Frederic Newton

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Frederic Young Newton (April 7, 1870[1]–May 17, 1959[2]) was a politician in Manitoba, Canada. He served in the Legislative Assembly of Manitoba from 1911 to 1917, and again from 1922 to 1932. He was a member of the Conservative Party.

Newton was born in Cobourg, Ontario, the son of John White Newton and Mary McCullough, and was educated at Winnipeg Collegiate. In 1910, he served as reeve of the Rural Municipality of Shell River. In 1904, Newton married C.I. Gilchrist. He was mayor of the village of Roblin from 1920 to 1922[1] and from 1940 to 1943. He worked as a broker and was president of the Roblin Loan & Investment Co.[2]

He was first elected to the Manitoba legislature in a by-election held on February 4, 1911 in the constituency of Russell,[3] defeating Liberal William Valens by 265 votes. He was re-elected by 231 votes in the 1914 provincial election, in the constituency of Roblin. During this period, Newton served as a backbench supporter of Rodmond Roblin's government.

The Roblin government was forced to resign amid scandal in 1915,[4] and the Conservatives were badly defeated in that year's provincial election. Newton was one of only five Conservatives to retain his seat, and was the only Conservative elected in an anglophone riding. He resigned his seat in 1917,[3] after a report of the province's Paterson Commission found evidence of road frauds in his constituency.[5]

Newton sought a return to the legislature in the 1920 provincial election, but lost to Farmer candidate Henry Robson Richardson[3] by 104 votes. He tried again in the 1922 election, and this time defeated Richardson by nine votes.[3] The election was won by the United Farmers of Manitoba, and Newton served on the opposition benches.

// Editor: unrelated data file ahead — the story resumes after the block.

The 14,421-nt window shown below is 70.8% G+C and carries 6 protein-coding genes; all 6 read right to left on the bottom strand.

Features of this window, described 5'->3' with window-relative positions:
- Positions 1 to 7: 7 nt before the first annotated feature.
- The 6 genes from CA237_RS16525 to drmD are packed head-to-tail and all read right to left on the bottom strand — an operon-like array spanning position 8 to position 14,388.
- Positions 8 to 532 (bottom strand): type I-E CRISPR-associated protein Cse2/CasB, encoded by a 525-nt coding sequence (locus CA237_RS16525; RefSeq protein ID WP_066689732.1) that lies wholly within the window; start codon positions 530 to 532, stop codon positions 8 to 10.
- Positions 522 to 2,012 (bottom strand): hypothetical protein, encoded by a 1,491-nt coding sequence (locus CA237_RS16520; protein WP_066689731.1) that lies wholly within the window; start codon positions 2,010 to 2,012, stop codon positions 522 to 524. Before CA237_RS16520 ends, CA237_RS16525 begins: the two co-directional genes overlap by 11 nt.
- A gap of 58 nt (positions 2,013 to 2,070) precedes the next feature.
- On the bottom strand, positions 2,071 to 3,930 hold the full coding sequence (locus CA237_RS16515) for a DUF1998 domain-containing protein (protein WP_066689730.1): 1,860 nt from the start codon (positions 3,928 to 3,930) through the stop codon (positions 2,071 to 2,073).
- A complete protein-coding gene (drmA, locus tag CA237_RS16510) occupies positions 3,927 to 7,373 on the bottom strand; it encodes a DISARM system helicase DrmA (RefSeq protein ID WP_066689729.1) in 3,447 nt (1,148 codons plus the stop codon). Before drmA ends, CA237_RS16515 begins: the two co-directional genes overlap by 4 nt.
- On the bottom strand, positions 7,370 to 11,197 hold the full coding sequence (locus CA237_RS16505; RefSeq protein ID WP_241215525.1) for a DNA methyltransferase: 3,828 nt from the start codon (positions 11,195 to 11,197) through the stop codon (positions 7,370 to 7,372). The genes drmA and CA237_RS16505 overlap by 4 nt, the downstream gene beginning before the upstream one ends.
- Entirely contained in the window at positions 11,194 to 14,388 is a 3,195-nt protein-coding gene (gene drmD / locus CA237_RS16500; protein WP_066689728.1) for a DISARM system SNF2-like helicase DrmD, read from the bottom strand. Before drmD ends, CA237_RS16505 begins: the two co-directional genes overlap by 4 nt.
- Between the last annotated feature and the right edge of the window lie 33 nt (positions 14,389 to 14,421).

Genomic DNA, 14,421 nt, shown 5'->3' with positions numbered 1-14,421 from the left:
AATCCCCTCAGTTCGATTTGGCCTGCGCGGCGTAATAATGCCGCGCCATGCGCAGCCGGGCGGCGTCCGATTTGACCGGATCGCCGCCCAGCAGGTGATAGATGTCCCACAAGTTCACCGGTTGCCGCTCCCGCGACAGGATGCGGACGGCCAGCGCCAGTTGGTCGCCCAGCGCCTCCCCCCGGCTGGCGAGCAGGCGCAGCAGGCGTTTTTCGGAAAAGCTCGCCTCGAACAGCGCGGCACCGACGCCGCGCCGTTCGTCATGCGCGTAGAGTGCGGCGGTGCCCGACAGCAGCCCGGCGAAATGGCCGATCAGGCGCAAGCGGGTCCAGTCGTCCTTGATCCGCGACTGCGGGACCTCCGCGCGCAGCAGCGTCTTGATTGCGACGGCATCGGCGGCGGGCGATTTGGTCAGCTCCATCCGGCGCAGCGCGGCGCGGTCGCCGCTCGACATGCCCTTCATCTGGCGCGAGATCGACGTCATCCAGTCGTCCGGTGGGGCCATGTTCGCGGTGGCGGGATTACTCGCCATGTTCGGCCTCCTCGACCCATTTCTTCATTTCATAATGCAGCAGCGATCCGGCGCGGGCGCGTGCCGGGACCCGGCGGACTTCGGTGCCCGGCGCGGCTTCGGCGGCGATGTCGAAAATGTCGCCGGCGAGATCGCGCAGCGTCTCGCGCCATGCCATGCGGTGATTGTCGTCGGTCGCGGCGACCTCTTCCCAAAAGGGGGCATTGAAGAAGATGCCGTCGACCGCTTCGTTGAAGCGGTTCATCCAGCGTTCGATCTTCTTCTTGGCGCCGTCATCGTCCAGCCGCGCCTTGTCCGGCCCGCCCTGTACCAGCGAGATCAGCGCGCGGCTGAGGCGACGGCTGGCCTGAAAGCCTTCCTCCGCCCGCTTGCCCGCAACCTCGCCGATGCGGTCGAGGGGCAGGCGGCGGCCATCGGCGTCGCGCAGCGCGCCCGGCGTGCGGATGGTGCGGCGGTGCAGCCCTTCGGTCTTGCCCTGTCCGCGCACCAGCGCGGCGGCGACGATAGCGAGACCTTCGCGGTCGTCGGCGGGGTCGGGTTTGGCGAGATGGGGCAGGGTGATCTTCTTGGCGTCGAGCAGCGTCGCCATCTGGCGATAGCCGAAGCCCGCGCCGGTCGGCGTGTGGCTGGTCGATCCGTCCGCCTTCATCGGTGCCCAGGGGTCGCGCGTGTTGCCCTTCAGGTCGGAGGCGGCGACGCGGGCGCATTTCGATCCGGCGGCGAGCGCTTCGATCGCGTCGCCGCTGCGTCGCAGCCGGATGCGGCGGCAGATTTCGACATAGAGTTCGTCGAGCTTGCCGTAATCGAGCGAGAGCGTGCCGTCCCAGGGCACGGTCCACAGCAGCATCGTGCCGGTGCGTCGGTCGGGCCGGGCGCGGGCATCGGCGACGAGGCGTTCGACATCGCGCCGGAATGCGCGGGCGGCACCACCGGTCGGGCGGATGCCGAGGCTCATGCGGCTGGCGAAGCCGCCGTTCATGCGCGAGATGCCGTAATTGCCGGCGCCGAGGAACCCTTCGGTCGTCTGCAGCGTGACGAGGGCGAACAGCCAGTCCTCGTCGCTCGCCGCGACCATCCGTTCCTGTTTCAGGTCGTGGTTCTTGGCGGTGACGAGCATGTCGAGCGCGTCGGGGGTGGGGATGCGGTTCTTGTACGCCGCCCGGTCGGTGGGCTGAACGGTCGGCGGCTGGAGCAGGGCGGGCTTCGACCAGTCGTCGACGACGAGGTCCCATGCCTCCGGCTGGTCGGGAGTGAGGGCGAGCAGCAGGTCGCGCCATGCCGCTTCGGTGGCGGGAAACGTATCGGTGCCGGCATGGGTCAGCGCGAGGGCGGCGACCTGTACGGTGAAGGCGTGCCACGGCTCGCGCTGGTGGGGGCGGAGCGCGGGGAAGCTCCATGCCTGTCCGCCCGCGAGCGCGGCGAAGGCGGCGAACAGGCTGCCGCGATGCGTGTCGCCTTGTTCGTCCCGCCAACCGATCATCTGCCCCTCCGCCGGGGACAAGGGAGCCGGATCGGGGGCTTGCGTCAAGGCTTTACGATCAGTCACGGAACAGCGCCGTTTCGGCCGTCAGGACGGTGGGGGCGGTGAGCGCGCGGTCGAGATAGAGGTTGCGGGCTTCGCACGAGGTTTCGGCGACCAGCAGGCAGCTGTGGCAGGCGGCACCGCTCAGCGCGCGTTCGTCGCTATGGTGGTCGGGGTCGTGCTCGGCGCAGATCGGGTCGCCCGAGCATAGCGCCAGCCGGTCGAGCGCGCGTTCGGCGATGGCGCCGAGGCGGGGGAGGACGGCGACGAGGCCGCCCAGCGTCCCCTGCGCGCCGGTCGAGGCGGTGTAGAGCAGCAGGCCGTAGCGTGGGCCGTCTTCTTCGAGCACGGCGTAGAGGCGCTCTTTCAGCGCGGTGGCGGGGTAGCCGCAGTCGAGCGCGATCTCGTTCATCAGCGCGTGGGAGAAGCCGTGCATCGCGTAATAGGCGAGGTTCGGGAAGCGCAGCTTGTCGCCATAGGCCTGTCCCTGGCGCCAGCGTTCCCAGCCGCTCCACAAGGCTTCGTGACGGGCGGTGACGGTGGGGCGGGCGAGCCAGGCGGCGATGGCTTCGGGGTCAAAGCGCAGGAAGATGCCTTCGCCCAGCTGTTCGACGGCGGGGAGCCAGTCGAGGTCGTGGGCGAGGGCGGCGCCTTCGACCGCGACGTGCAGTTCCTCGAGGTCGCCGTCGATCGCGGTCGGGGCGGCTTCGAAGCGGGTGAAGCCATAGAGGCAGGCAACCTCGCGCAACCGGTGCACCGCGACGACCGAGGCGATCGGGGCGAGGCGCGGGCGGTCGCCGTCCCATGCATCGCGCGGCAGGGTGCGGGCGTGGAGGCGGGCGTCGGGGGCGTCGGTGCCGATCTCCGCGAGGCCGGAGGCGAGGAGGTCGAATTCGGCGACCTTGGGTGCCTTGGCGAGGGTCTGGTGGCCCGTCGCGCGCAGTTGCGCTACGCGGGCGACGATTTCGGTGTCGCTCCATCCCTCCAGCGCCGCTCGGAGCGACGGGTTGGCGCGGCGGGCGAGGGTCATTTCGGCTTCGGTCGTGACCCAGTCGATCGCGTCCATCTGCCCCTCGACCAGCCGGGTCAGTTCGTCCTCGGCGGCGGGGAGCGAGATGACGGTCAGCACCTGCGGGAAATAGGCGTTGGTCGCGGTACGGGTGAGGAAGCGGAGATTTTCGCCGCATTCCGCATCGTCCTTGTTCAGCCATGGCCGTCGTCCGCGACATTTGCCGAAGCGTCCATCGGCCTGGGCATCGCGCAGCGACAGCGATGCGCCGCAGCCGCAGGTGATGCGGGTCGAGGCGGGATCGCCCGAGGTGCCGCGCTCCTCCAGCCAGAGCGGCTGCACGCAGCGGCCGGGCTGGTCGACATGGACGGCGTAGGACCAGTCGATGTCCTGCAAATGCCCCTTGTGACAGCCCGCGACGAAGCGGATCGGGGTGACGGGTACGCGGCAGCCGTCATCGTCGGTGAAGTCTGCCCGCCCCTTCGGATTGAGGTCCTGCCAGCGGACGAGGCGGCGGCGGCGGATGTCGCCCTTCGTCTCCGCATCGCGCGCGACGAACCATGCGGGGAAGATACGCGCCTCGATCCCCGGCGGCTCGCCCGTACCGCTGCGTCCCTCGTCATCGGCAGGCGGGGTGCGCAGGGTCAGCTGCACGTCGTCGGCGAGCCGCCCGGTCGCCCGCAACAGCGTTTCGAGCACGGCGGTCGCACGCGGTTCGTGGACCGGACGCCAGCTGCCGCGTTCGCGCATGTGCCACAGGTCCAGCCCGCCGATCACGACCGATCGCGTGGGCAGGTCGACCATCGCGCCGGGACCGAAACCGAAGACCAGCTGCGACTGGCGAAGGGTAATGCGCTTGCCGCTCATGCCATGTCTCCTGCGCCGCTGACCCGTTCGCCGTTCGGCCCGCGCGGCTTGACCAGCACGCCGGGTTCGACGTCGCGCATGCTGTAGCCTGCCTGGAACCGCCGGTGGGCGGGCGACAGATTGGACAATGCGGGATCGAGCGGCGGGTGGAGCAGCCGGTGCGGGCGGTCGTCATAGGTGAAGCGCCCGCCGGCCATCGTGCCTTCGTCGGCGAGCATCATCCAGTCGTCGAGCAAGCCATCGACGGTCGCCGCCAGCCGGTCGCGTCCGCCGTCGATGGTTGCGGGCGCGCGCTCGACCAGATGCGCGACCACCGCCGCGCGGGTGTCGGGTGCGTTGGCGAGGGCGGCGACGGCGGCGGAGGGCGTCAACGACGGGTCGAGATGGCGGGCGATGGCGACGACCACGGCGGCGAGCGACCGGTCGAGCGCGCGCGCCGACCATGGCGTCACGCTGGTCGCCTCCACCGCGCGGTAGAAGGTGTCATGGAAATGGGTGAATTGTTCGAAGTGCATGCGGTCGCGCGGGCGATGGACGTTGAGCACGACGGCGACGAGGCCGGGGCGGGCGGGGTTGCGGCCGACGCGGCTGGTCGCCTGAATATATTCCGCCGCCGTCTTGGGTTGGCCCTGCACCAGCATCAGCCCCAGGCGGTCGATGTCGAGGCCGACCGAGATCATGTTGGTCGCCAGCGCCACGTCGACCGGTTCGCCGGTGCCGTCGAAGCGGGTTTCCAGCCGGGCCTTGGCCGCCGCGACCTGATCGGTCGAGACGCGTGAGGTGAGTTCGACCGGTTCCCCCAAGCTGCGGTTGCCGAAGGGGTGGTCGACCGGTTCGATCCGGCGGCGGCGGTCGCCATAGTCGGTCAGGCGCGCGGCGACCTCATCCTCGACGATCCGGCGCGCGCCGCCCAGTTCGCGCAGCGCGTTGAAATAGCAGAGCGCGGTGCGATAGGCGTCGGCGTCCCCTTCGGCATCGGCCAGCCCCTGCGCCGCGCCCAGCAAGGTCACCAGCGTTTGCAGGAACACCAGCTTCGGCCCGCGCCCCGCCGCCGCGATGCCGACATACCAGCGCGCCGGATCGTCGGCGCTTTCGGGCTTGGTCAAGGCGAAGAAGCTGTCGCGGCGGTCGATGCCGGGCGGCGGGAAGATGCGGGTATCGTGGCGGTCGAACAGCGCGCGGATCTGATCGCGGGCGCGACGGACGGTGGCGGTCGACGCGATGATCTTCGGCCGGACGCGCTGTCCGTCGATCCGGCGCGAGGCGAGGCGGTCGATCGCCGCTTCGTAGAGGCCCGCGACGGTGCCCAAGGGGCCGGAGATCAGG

He was re-elected in the 1927 election, and again served as an opposition member. In the 1932 election, he lost to independent Progressive William Westwood[3] by 609 votes.

Newton died in Roblin at the age of 89.[2]


  1. ^ a b McCrea, Walter Jackson (1925). Pioneers and prominent people in Manitoba. p. 266. Retrieved 2012-11-29. 
  2. ^ a b c "Frederic Young Newton (1870-1959)". Memorable Manitobans. Manitoba Historical Society. Retrieved 2012-11-29. 
  3. ^ a b c d e "MLA Biographies - Deceased". Legislative Assembly of Manitoba. Archived from the original on 2014-03-30. 
  4. ^ "Legislature Scandal". TimeLinks. Manitoba Historical Society. Retrieved 2012-11-29. 
  5. ^ Ferguson, Barry; Wardhaugh, Robert (2010). Manitoba Premiers of 19th and 20th Centuries. CPRC Press. p. 126. ISBN 0889772169. Retrieved 2012-11-29.